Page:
File Download
  Links for fulltext
     (May Require Subscription)
Supplementary

Article: Social network characteristics and salivary cortisol in healthy older people

TitleSocial network characteristics and salivary cortisol in healthy older people
Authors
Issue Date2012
PublisherThe ScientificWorld Ltd. The Journal's web site is located at http://www.hindawi.com/journals/tswj/
Citation
TheScientificWorldJournal, 2012, v. 2012, article no. 929067 How to Cite?
AbstractPsychobiological research on aging in humans has been confounded by individual differences that have not been adequately characterized in the literature. This paper is an attempt to shed light on this issue by examining the impact of social network characteristics predictive of successful aging on salivary cortisol among 78 older Chinese people in Hong Kong. Eight salivary cortisol samples were collected each day for two consecutive days from immediately after awakening to 12 hours later. Two components of the cortisol diurnal cycle, response to awakening and diurnal decline, were examined in relation to social network characteristics including size, emotional support, and cultivation. ANOVAs with repeated measured were run to examine influences of the three social network characteristics on the cortisol awakening response and diurnal decline, with the effects of gender, age, socioeconomic status, and waking time controlled. Results indicated that those who spent more time and effort in developing and strengthening their social ties (i.e., those high in 'cultivation') exhibited a significantly greater rise in cortisol in the morning and a significantly steeper decline over the day, thus attesting to more effective activation and deactivation of the HPA axis. Network cultivation reflected a positive motivation to nurture social relationships more than the other two network characteristics. Its effect on cortisol might stem from the positivity underlying the motivation.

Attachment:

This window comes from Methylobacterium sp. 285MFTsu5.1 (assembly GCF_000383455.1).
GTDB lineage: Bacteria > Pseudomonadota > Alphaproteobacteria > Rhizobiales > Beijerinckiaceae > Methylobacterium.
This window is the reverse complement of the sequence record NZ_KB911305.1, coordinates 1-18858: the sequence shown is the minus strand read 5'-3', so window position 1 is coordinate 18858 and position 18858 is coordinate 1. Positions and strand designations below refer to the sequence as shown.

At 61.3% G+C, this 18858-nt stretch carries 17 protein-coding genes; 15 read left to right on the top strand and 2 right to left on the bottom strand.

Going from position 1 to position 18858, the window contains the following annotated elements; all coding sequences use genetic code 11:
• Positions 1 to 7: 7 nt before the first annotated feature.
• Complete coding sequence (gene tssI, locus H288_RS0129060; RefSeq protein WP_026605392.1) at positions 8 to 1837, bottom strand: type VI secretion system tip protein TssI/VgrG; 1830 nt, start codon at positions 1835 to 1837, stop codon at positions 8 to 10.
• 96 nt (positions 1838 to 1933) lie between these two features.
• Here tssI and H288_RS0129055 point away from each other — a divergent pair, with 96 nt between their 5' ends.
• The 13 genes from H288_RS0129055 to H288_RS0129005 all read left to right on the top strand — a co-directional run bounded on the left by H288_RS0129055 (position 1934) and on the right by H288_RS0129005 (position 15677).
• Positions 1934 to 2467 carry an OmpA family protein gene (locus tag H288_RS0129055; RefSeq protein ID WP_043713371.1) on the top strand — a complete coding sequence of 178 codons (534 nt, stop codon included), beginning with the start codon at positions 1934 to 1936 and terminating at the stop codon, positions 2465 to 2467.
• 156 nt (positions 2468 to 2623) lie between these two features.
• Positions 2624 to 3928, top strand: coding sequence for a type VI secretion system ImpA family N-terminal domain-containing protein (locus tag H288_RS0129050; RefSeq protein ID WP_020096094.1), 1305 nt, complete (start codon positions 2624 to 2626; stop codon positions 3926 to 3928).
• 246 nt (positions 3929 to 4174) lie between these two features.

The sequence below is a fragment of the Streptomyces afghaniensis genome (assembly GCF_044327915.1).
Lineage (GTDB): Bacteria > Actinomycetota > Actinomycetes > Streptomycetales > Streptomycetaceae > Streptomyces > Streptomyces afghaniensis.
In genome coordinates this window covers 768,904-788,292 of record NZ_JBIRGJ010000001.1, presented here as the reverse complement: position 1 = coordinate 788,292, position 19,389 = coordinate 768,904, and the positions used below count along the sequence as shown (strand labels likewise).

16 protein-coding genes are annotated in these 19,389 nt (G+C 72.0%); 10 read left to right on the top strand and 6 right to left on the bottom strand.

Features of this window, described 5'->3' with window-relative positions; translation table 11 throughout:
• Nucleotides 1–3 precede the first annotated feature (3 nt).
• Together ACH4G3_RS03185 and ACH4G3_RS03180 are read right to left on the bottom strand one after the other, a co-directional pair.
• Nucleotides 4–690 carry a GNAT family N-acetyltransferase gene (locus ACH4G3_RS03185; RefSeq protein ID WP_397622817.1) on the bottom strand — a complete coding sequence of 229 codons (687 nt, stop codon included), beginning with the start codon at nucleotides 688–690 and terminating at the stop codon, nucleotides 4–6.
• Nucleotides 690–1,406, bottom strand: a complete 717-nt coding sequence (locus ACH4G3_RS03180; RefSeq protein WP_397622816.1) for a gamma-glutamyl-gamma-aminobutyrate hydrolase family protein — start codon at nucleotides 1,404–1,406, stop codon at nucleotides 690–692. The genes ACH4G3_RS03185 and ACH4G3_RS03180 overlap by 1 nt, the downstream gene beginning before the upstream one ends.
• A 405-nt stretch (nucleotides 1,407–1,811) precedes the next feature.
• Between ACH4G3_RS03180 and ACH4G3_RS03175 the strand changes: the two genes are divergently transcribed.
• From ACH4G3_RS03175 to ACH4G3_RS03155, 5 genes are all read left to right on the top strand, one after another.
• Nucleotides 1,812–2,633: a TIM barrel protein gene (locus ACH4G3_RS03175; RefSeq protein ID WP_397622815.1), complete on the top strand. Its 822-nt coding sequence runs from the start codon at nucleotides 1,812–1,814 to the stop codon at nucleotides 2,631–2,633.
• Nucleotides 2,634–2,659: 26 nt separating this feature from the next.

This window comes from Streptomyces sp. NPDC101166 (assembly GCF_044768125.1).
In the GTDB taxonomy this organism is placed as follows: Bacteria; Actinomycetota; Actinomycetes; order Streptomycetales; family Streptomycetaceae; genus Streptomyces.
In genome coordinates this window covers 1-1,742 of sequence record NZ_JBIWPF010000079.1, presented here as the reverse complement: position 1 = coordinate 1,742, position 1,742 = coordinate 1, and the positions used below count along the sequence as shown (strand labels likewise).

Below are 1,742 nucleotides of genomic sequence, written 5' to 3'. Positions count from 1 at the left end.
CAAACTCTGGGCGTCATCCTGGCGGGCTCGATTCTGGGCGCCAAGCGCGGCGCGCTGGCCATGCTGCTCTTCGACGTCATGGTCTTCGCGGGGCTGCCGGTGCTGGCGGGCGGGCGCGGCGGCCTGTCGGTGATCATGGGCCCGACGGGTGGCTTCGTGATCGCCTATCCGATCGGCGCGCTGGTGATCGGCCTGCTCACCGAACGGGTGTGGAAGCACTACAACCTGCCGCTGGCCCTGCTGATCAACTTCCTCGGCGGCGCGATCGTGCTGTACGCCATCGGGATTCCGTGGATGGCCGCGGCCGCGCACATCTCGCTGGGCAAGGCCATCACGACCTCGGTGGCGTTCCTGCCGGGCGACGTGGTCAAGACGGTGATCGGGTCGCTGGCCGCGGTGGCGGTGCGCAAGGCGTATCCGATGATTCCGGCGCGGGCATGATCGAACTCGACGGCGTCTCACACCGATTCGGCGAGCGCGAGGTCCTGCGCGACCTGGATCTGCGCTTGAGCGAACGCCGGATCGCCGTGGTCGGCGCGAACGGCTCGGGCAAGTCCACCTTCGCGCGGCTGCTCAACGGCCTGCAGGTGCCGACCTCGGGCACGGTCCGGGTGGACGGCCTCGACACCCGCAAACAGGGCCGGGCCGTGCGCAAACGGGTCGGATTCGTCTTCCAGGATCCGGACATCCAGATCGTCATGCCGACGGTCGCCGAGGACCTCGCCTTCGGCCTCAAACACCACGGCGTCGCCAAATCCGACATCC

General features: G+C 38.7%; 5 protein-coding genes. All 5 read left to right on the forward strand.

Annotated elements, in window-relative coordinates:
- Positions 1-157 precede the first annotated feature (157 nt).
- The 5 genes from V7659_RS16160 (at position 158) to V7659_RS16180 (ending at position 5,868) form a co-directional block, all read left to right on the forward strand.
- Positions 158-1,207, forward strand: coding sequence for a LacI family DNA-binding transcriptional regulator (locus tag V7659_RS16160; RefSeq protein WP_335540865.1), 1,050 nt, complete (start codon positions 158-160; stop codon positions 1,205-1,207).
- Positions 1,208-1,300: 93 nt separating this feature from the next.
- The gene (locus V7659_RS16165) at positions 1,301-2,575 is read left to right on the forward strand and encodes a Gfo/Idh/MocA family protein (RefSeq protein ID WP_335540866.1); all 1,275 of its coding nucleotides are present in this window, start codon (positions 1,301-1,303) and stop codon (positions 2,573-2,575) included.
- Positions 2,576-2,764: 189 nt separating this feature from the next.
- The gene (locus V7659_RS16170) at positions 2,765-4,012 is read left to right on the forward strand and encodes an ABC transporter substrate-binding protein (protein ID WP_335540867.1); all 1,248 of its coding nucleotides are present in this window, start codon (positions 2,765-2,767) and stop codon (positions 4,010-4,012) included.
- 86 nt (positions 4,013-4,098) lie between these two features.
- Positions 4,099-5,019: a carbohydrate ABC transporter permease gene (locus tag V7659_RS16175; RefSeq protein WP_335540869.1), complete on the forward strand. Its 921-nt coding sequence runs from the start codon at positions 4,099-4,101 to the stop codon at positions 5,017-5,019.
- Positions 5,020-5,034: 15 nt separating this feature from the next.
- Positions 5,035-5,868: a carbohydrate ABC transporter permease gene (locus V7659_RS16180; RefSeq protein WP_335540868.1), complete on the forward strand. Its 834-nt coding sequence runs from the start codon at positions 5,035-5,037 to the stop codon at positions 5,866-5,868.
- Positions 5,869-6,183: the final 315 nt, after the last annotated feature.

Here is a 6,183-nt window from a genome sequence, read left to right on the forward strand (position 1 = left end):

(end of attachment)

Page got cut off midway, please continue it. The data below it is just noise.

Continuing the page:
Persistent Identifierhttp://hdl.handle.net/10722/145947
ISSN
2013 Impact Factor: 1.219
2015 SCImago Journal Rankings: 0.315
PubMed Central ID
ISI Accession Number ID
Funding AgencyGrant Number
City UniversitySRG-Fd 7002199
Funding Information:

Support of this paper was provided by a City University Research Grant (project no. SRG-Fd 7002199). Parts of the data reported in this paper have been presented at the 11th International Congress of Behavioral Medicine, 5 August 2010, Washington, DC, US. The authors are grateful to Miss Trista Chan for her assistance in data collection and field work.

References

 

DC FieldValueLanguage
dc.contributor.authorLai, JCLen_HK
dc.contributor.authorChong, AMLen_HK
dc.contributor.authorSiu, OTen_HK
dc.contributor.authorEvans, Pen_HK
dc.contributor.authorChan, CLWen_HK
dc.contributor.authorHo, RTHen_HK
dc.date.accessioned2012-03-27T09:02:36Z-
dc.date.available2012-03-27T09:02:36Z-
dc.date.issued2012en_HK
dc.identifier.citationTheScientificWorldJournal, 2012, v. 2012, article no. 929067en_HK
dc.identifier.issn1537-744Xen_HK
dc.identifier.urihttp://hdl.handle.net/10722/145947-